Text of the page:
This is the day the Lord has made, let us rejoice and be glad in it, alleluia.
For these eight days, this is the response we say in the Divine Office. During Mass each day, we recite the Gloria and “alleluia” is added to the dismissal and the people’s response. Each day is classified as a solemnity, the highest kind of feast day. Why? And why does the Octave of Christmas not have the same classification? Simply put, Jesus Christ has now fully manifested His glory and has accomplished the fullness of His purpose for becoming man. Certainly, the feast of Christmas is extremely important and it is nothing short of incredible that God took on our human flesh and became like us in every way but sin. Jesus obviously had to be born first in order for the course of the events of our salvation to unfold. But it was not the culmination of everything that He was sent here for. The Incarnation alone could not save us. Christ had to suffer and die and rise again in order for our redemption to be accomplished and that is what the great feast of Easter celebrates and why it is the greatest feast, surpassing even Christmas. Our Savior has opened the gates of heaven for us. Now it is our turn to finish achieving our salvation by following the commandments and striving to become more and more like Jesus in our everyday lives.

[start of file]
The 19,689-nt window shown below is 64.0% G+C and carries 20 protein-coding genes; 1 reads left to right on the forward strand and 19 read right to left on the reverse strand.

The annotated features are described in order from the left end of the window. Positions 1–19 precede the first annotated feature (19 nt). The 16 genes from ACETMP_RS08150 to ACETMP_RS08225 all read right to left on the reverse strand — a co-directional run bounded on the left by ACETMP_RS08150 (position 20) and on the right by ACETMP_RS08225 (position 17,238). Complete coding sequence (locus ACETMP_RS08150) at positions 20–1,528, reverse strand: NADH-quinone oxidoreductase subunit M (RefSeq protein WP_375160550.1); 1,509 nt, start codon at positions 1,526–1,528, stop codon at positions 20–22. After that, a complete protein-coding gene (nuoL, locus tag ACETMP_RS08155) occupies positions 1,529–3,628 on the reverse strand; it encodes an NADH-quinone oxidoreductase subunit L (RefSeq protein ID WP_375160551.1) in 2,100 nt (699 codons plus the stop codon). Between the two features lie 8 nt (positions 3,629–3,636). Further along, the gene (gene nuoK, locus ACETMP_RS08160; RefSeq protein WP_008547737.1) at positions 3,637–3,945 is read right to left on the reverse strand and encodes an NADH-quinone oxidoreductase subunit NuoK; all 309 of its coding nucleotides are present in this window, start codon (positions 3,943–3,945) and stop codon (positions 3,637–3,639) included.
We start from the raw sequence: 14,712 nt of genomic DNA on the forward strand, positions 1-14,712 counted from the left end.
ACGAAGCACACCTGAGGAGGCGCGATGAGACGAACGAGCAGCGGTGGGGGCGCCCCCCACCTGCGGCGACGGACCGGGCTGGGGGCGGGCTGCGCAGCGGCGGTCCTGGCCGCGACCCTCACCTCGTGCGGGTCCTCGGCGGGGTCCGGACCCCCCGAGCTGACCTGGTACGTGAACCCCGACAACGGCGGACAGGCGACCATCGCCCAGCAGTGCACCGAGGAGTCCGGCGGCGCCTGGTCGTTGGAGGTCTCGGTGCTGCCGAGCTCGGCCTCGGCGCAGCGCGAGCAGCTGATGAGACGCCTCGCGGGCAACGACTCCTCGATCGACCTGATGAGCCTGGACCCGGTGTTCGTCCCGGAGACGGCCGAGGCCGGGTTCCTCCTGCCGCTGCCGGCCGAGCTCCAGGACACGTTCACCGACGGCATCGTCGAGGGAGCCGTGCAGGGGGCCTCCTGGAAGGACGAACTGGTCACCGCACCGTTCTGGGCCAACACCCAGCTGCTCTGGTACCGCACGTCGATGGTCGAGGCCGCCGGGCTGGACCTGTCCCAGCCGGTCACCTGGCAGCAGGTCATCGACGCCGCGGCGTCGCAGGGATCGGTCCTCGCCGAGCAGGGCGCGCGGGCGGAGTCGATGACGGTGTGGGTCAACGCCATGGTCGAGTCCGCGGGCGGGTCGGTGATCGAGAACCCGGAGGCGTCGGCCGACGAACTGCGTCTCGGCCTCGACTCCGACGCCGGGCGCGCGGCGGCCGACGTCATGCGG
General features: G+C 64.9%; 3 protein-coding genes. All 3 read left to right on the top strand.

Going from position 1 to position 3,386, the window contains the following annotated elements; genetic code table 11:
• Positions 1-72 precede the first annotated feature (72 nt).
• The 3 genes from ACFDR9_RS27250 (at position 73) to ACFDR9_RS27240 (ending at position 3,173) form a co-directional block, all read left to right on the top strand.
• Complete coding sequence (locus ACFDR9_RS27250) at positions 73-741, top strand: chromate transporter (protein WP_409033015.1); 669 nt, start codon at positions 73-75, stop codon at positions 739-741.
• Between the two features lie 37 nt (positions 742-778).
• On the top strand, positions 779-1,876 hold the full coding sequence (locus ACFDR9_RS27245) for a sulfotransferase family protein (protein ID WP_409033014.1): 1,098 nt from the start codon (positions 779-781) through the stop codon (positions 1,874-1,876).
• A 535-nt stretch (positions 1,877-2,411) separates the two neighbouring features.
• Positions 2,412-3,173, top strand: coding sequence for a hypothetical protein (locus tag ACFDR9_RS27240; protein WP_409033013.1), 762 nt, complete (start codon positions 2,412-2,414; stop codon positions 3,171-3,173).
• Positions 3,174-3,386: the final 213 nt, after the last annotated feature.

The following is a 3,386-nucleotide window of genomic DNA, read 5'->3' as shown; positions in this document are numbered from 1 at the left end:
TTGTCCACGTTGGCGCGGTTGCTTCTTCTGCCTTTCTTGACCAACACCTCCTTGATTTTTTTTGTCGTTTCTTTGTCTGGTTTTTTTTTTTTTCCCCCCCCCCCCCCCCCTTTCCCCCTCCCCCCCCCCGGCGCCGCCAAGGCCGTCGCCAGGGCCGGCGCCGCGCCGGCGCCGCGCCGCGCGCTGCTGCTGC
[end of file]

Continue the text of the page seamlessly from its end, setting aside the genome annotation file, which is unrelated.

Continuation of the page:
So rejoice and take heart! Christ has destroyed death and His triumph has merited this celebration of Easter Sunday for eight days. He has truly risen, alleluia!
A few more notes on the Easter Octave:
- If you still keep meatless Fridays year round (which you should), you are exempt from this requirement this Friday since it is in the octave and every day is a solemnity. The Octave of Christmas does not have the same classification so you are not excused on that Friday.
- The Glorious Mysteries of the Rosary are prayed every day during the octave.
- This should go without saying, but a great feast is not an excuse for gluttony. Please feast responsibly.